Fewer schools at KTH
Investigation suggests bundling Chemistry and Biotechnology together
The school organization is given a green light in the evaluation that has been carried out. But the investigators believe that there should be fewer schools and that what they offer should be more diverse. The first phase proposes a merger of the Schools for Chemical Sciences and Biotechnology.
In addition, the office of Director of education should definitely be a full-time occupation, the investigators believe.
The organization in the schools provides clear lines of communication, a clear division of responsibilities and the prerequisites for long-term planning. It should therefore be maintained and further developed according to the steering committee that led the evaluation of KTH’s school organization.
“The alternative, for example some form of matrix organization, provides indistinct decision paths and reduces the opportunities to enforce accountability,” says steering committee chairman Gunnar Svedberg from the Research Institute Innventia.
Before the introduction, concern was expressed that the school organization would lead to the schools largely choosing to use their own teachers - even if the best expertise in the subject was available at another school.
The evaluators noted that such a “lock-in effect” exists but that examples have been fewer than expected. And it is far from clear that the phenomenon is linked to the school organization.
“There was a lock-in effect already and it has not increased significantly because of the school organization,” says Gunnar Svedberg.
Since the education forms a part of KTH’s activities that are most in need of stability and continuity, it is also reasonable that the school division is based on the educations, the investigators believe. Research more or less runs itself and finds its own connections, Gunnar Svedberg points out.
“Researchers look each other up and new areas of research are often transnational in character. The driving force also comes from outside, you will not receive money these days if you do not cooperate across borders.”
Students seldom meet researchers
On the other hand, the investigators question whether KTH’s overall capacity is being made use of with the existing division. Today there are some schools where teaching dominates, with the result that students too rarely get to meet teachers who are active researchers.
Conversely, there are also schools where research dominates so strongly that the researching teachers have very little teaching.
“There are a number of competencies within KTH today that are not well utilized,” says Gunnar Svedberg.
The steering group therefore recommends that the school division is reviewed. But it’s not the size but the potential common content that should determine the division, Gunnar Svedberg points out.
“Some of the schools that now exist are relatively undiversified. In terms of content, more diverse schools would also make it easier to create more diverse programmes and get more of the interdisciplinary components in the education,” he says.
Consolidation will take place in the spring
The investigators note that three of today’s schools, the Schools of Chemistry, Biotechnology and the School of Technology and Health, are responsible for just one engineering programme each. First of all, KTH should consider merging the Chemical Science and Biotechnology schools, the steering committee writes.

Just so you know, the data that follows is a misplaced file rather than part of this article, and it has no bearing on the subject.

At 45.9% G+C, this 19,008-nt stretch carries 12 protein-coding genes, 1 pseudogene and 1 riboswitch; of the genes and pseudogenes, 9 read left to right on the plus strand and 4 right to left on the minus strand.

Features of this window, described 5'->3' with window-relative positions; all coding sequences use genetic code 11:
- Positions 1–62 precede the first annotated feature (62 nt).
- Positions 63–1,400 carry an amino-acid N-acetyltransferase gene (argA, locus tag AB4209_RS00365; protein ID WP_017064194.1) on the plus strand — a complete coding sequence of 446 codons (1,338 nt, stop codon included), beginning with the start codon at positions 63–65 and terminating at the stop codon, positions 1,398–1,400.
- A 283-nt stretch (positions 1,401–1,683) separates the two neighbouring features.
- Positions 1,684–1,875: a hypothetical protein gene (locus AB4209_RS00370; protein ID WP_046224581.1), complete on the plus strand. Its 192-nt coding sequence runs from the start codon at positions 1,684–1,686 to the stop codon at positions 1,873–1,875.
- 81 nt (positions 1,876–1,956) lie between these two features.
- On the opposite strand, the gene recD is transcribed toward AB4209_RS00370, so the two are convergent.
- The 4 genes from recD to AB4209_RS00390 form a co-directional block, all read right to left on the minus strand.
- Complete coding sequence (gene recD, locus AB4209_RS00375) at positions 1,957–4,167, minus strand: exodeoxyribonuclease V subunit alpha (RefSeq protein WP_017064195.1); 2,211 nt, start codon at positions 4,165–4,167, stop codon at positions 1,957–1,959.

The President, Peter Gudmundson, does not want to formulate an opinion as to the proposal for a merger at the moment. He says that it is more important to deal with the issues that are reflected in his proposal for new working procedures.
“The other components of the evaluation will be taken up by management early in the springtime. And I do not want to prejudice the discussions,” he says.
As for the relationship research/teaching the average at KTH is about a third for teaching. Some schools, ABE, ITM and SCI, have a significantly greater proportion of teaching while both the Schools of Biotechnology and Chemistry are clearly dominated by research. Merging the two would not affect the imbalance between research and education significantly, Peter Gudmundson points out.
“But there is also no absolute requirement that it must weigh evenly between research and teaching. Differences between the schools must be allowed, there will always be these differences. And if you think that the differences are too great, well that’s another matter,” says Peter Gudmundson.
“The director of education must be a full-time position”
The steering group highlights in its report the importance of professional leadership and expresses its firm opinion that the Director of education should be a full-time position.
“Managing several hundred people -cannot be done on a part-time basis. Outside the academic world, it would be unthinkable,” says Gunnar Svedberg.
To facilitate the recruitment of the best leaders, the steering group proposes instead that school managers be compensated in a professional manner when they take a break from research. For example, through access to free funds for research for a certain period of time after an assignment has been completed.
A starting point for the evaluation of KTH’s school organization has been materials that have been produced by the research company Technopolis. Technopolis’ comprehensive evaluation report is based on interviews, document studies and some statistical data. The steering group’s conclusions and recommendations are gathered in a short main report.
Text: Ursula Stigzelius